Lewis’s trilemma isn’t complete

“I am trying here to prevent anyone saying the really foolish thing that people often say about Him: I’m ready to accept Jesus as a great moral teacher, but I don’t accept his claim to be God. That is the one thing we must not say. A man who was merely a man and said the sort of things Jesus said would not be a great moral teacher. He would either be a lunatic — on the level with the man who says he is a poached egg — or else he would be the Devil of Hell. You must make your choice. Either this man was, and is, the Son of God, or else a madman or something worse. You can shut him up for a fool, you can spit at him and kill him as a demon or you can fall at his feet and call him Lord and God, but let us not come with any patronising nonsense about his being a great human teacher. He has not left that open to us. He did not intend to. Now it seems to me obvious that He was neither a lunatic nor a fiend: and consequently, however strange or terrifying or unlikely it may seem, I have to accept the view that He was and is God.”
C.S. Lewis

So, I’m someone who thinks that Jesus was a real, historical person if for no other reason than that he was connected to other, real historical people in clumsy ways (like his connection to John the Baptist, being baptized by him).

In addition, the New Testament books go out of their way to insert arguments going on in the time they were written in order to settle them. One of those is that Jesus’s disciples just stole his body out of the tomb and lied about the resurrection. In the earliest gospel, attributed to Mark, there’s just the mystery of his disappearance, but by the time of the gospel attributed to Matthew, they have to explain why there’s this rumor the disciples took the body in addition to going into more detail about Jesus after he came back to life.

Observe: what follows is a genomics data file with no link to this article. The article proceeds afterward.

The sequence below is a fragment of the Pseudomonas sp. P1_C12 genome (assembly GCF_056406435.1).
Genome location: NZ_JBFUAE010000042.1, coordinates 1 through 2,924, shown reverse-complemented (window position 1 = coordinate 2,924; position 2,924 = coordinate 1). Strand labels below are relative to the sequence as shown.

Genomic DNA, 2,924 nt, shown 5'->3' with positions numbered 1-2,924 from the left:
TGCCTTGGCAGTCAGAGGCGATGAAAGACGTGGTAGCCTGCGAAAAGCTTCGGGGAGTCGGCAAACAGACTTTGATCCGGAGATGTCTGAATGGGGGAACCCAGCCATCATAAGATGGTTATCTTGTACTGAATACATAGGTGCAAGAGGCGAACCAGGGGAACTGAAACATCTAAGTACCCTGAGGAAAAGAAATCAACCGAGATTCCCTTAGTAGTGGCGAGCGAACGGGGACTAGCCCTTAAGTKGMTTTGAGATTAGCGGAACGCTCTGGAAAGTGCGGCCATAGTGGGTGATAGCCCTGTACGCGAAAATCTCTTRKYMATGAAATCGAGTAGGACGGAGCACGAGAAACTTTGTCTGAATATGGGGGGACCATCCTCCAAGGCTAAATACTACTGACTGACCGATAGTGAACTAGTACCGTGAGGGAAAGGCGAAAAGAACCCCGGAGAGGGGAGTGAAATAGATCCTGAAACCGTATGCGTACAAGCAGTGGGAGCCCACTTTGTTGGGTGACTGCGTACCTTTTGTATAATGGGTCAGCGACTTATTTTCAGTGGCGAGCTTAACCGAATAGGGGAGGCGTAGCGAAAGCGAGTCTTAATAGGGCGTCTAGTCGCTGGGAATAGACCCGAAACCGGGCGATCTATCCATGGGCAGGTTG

Continue reading Lewis’s trilemma isn’t complete

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My grandmother was much more ready for her funeral than the rest of us

In September 2016, my extended family got together to celebrate my grandfather’s and first-cousin-once-removed’s 90th and 80th birthdays respectively. We didn’t all get together again until June 2017 with my grandmother’s passing. 

As my father said after the gravesite ceremony, ‘You know, I think we had a lot more fun at the birthdays.’ But we had a lot of fun at the funeral, too, just with more crying and sobs mixed in. This was my euology at the service.


Thank you all for coming here today. It means a lot to see all of you here and know that Betty impacted your lives, as well.

I’m going to try to not go on and on or get choked up too much. My Mama had only so much patience for long-winded speakers, and she was about the least sentimental person when it came to the idea of her funeral.

Some of you probably remember her joke about going grocery shopping. ‘At my age, I don’t even buy green bananas anymore.’ And she thought it was very funny! But it was harder for me to find it funny.
Continue reading My grandmother was much more ready for her funeral than the rest of us